Thursday, January 17, 2013

A History of the Universe in 200 Words

Quantum fluctuation. Inflation. Expansion. Strong nuclear interaction. Particle-antiparticle annihilation. Deuterium and helium production. Density perturbations. Recombination. Blackbody radiation. Local contraction. Cluster formation. Reionization? Violent relaxation. Virialization. Biased galaxy formation? Turbulent fragmentation. Contraction. Ionization. Compression. Opaque hydrogen. Massive star formation. Deuterium ignition. Hydrogen fusion. Hydrogen depletion. Core contraction. Envelope expansion. Helium fusion. Carbon, oxygen, and silicon fusion. Iron production. Implosion. Supernova explosion. Metals injection. Star formation. Supernova explosions. Star formation. Condensation. Planetesimal accretion. Planetary differentiation. Crust solidification. Volatile gas expulsion. Water condensation. Water dissociation. Ozone production. Ultraviolet absorption. Photosynthetic unicellular organisms. Oxidation. Mutation. Natural selection and evolution. Respiration. Cell differentiation. Sexual reproduction. Fossilization. Land exploration. Dinosaur extinction. Mammal expansion. Glaciation. Homo sapiens manifestation. Animal domestication. Food surplus production. Civilization! Innovation. Exploration. Religion. Warring nations. Empire creation and destruction. Exploration. Colonization. Taxation without representation. Revolution. Constitution. Election. Expansion. Industrialization. Rebellion. Emancipation Proclamation. Invention. Mass production. Urbanization. Immigration. World conflagration. League of Nations. Suffrage extension. Depression. World conflagration. Fission explosions. United Nations. Space exploration. Assassinations. Lunar excursions. Resignation. Computerization. World Trade Organization. Terrorism. Internet expansion. Reunification. Dissolution. World-Wide Web creation. Composition. Extrapolation?

Copyright 1996-1997 by Eric Schulman.

This piece was the inspiration for the book A Briefer History of Time and led to the Annals of Improbable Research Universal History Translation Project. Reprinted from the AIR, Volume III, Number 1, January/February 1997.

Tuesday, January 15, 2013

Sunday, January 13, 2013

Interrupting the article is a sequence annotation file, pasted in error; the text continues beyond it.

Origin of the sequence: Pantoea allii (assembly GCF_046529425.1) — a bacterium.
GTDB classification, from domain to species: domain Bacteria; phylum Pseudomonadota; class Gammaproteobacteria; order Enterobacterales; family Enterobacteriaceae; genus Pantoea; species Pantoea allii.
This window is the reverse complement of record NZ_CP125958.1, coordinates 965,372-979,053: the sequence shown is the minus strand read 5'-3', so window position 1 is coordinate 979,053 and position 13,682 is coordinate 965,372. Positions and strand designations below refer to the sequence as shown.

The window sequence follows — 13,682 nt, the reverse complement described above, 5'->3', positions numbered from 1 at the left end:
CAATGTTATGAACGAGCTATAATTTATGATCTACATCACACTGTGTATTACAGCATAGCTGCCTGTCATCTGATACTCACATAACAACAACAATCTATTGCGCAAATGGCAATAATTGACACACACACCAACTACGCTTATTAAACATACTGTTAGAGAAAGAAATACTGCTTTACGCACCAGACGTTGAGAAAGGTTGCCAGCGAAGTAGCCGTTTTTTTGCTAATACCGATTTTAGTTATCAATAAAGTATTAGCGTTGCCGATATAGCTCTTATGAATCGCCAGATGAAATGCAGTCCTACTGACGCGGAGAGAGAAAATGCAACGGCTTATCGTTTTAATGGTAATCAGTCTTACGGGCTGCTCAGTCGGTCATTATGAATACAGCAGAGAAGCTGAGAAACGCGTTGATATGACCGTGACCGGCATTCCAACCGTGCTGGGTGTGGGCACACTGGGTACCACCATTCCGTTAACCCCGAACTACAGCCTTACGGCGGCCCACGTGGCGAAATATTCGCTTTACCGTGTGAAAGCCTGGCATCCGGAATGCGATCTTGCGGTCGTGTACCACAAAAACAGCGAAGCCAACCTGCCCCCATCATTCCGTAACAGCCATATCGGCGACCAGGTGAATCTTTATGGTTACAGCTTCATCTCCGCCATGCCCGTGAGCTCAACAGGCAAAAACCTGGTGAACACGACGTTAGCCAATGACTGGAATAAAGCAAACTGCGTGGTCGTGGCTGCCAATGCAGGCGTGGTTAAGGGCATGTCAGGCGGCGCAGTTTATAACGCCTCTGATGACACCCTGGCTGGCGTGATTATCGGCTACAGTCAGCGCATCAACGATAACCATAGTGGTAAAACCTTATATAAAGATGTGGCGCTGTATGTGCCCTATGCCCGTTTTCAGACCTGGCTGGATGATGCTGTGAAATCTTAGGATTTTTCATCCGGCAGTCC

Nonsense Mathematics

Here's a nice article tweeted by Richard van de Lagemaat this week. It appears that most of us are much more likely to accept the authority of an article if it includes some mathematics (regardless of whether or not these actually make any sense). Its indicative of the awe in which we generally hold professional mathematicians, but perhaps also shows a lack of understanding of maths by the general public. It also makes an interesting companion to the article I posted previously about 'why we mistrust science'.

Monday, January 7, 2013

Mobius Strips

A Mobius Strip is a surface obtained by sticking the ends of a band together, giving it a single twist in the process. It was discovered by German mathematician August Ferdinand Mobius and immortalised by some of the work of Dutch artist Maurits Cornelis Escher. Today, it is probably best known as the basis of the ubiquitous recycling symbol.

The shape itself and those obtained by cutting it are somewhat counter-intuitive. For example it appears only to have one surface and one side. If you trace a pencil line across the centre or edge of a Mobius Strip, you find yourself back at the position you started from.

The study of Mobius Strips and shapes like them gave rise to a new branch of mathematics called 'topology', which is concerned with the basic properties of space and connectedness. This developed from discussing questions about simple geometry to the structure of the Universe itself. The shape is also often used in religious analogies when discussing the multifacetedness of God.

Incidentally, I often wondered why those Heath Robinson-style contraptions (which usually seem to be attached to tractors on farms) use a belt twisted into a Mobius shape. Its obvious to me now that by doing so you double the surface area of the belt in contact with the machinery and therefore prolong its life.

The youtube clip below shows some nice bamboozling tricks you can play by creating Mobius Strips in paper and then cutting them up: